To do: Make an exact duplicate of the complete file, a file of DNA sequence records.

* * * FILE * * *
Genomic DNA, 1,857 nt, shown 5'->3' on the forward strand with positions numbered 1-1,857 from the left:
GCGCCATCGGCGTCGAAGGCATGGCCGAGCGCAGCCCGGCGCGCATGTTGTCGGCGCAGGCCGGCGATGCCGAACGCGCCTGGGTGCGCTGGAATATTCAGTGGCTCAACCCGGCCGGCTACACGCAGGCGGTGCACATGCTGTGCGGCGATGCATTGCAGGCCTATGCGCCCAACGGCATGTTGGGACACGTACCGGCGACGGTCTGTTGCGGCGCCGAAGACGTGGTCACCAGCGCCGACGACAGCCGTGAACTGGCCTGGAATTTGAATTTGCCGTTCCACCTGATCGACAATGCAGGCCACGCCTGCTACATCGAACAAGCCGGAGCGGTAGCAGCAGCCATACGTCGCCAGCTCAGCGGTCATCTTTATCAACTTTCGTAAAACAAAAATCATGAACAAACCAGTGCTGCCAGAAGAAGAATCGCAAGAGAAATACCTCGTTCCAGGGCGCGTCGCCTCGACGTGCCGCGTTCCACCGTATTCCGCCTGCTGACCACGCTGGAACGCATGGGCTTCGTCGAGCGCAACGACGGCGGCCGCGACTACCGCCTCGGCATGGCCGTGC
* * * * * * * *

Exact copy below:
Genomic DNA, 1,857 nt, shown 5'->3' on the forward strand with positions numbered 1-1,857 from the left:
GCGCCATCGGCGTCGAAGGCATGGCCGAGCGCAGCCCGGCGCGCATGTTGTCGGCGCAGGCCGGCGATGCCGAACGCGCCTGGGTGCGCTGGAATATTCAGTGGCTCAACCCGGCCGGCTACACGCAGGCGGTGCACATGCTGTGCGGCGATGCATTGCAGGCCTATGCGCCCAACGGCATGTTGGGACACGTACCGGCGACGGTCTGTTGCGGCGCCGAAGACGTGGTCACCAGCGCCGACGACAGCCGTGAACTGGCCTGGAATTTGAATTTGCCGTTCCACCTGATCGACAATGCAGGCCACGCCTGCTACATCGAACAAGCCGGAGCGGTAGCAGCAGCCATACGTCGCCAGCTCAGCGGTCATCTTTATCAACTTTCGTAAAACAAAAATCATGAACAAACCAGTGCTGCCAGAAGAAGAATCGCAAGAGAAATACCTCGTTCCAGGGCGCGTCGCCTCGACGTGCCGCGTTCCACCGTATTCCGCCTGCTGACCACGCTGGAACGCATGGGCTTCGTCGAGCGCAACGACGGCGGCCGCGACTACCGCCTCGGCATGGCCGTGC